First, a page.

Media Watch: It’s not fun and games for toy e-tailers this holiday

Last year was considered by many to be the first e-Christmas - the year that the Internet met with Christmas shopping. As e-Christmas enters its second season, there are now a slew of ’e-tailers’ hoping to cash in on the online retail toy market. Analysts forecast that the online retail market may reach as much as dollars 15 billion this holiday season, as online shopping becomes more mainstream this year.

Last year was considered by many to be the first e-Christmas - the year that the Internet met with Christmas shopping. As e-Christmas enters its second season, there are now a slew of ’e-tailers’ hoping to cash in on the online retail toy market. Analysts forecast that the online retail market may reach as much as dollars 15 billion this holiday season, as online shopping becomes more mainstream this year.

Last year was considered by many to be the first e-Christmas - the

year that the Internet met with Christmas shopping. As e-Christmas

enters its second season, there are now a slew of ’e-tailers’ hoping to

cash in on the online retail toy market. Analysts forecast that the

online retail market may reach as much as dollars 15 billion this

holiday season, as online shopping becomes more mainstream this

year.



CARMA’s review yielded some surprising themes. For all the convenience

and benefits the Web is said to offer, preliminary coverage of the 1999

holiday shopping season suggests that the Internet is still relatively

young and prone to crashes due to overwhelming demand.



Media reports most often focused on crashes and delays at various online

toy sites, such as KBkids.com and Toysrus.com. Both sites slowed to a

crawl in the early days on holiday shopping, apparently swamped by a

tremendous surge in online shoppers. KBkids spokespeople tried to view

the positive side of the situation, noting, ’The good news is we’ve got

tremendous traffic, and the less than good news is we are not providing

the speed of customer service we would like to’ (Denver Post, November

27). While there were also reports that Toysrus.com had made strides in

improving its web site and increasing its number of visitors since last

year, there were also damning reports that its ability to handle demand

is still lacking.



The Wall Street Journal (December 3) wrote that shopping at Toysrus.com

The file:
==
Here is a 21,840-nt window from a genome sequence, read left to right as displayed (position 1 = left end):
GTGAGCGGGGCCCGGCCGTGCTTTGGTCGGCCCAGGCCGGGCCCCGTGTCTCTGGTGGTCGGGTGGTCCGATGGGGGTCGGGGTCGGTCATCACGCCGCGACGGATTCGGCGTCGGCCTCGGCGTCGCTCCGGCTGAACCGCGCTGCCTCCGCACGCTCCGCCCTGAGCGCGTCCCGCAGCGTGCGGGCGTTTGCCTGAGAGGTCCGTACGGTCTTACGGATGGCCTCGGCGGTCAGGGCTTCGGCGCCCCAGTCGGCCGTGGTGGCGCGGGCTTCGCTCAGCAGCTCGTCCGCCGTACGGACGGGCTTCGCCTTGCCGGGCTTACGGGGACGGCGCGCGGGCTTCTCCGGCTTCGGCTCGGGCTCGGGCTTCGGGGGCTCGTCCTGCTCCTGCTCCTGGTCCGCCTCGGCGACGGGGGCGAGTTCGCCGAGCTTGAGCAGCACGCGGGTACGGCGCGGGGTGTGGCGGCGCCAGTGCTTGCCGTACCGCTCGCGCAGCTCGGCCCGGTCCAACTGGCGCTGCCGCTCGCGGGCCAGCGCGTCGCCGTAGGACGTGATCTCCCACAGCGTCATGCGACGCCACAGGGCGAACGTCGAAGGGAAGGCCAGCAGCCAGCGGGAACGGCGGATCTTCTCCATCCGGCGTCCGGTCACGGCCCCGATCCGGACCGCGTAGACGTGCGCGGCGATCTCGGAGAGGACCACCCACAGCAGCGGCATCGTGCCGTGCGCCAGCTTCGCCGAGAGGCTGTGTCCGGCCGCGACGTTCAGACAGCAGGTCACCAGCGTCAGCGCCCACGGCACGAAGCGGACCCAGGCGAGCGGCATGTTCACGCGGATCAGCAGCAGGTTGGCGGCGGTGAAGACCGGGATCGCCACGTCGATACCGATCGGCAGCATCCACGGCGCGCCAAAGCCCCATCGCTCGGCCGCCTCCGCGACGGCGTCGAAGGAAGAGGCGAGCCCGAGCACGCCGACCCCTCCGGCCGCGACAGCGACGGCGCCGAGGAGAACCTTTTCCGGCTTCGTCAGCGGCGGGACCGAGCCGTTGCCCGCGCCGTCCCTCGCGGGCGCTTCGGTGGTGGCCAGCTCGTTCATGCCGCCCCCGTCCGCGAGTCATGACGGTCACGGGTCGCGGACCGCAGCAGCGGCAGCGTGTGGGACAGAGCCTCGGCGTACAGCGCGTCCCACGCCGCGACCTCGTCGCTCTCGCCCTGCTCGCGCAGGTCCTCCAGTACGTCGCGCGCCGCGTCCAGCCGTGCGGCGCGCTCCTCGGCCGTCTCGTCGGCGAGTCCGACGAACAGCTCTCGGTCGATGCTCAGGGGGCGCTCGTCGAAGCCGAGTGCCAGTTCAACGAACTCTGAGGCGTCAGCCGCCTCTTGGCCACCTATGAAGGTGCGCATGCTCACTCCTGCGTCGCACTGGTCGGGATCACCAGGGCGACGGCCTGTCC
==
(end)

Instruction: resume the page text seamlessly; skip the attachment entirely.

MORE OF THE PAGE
was ’the worst web-shopping experience we’ve ever had.’ Several reports

pinpointed the source of the tremendous upswing to mammoth advertising

blitzes that brought more customers than the companies’ sites could

handle.



While its competitors earned unflattering coverage for their web sites,

eToys.com was generally portrayed as the online company to beat. The New

York Times (December 9) quoted an analyst who said, ’Etoys has a better

sense of how to merchandise on an Internet site.’



The slow sites contributed to poor coverage from the point of view of

the consumer. There were many reports indicating that shopping online

was just as time-consuming and maddening as shopping at the mall, with

long lines and crowds replaced by slow sites, glitches and late

deliveries.



The frustration of one columnist was evident as he urged e-tailers to

shape up their online acts: ’Once you venture online, do it right. If

you screw up in your ’brick and mortar’ store, you may offend one or two

people. If you mess up in cyberspace, you can offend thousands, who will

tell thousands more that your store is run by incompetent loons’

(Deseret News, November 28).



Interest in the numbers of individual visitors to specific online retail

sites also brought increased media attention for Media Matrix, a New

York-based web site that tracks the popularity of web sites.



The public appears to have resolved its fears about the security of

shopping online, but e-tailers would be well advised to make shoppers’

experiences as pleasant as possible or risk the possibility that they

will either take their online business elsewhere or become disenchanted

with the entire process and revert back to shopping in malls.



Evaluation and analysis by CARMA International. Media Watch can be found

at www.carma.com.



Have you registered with us yet?

Register now to enjoy more articles and free email bulletins

Register
Already registered?
Sign in

Would you like to post a comment?

Please Sign in or register.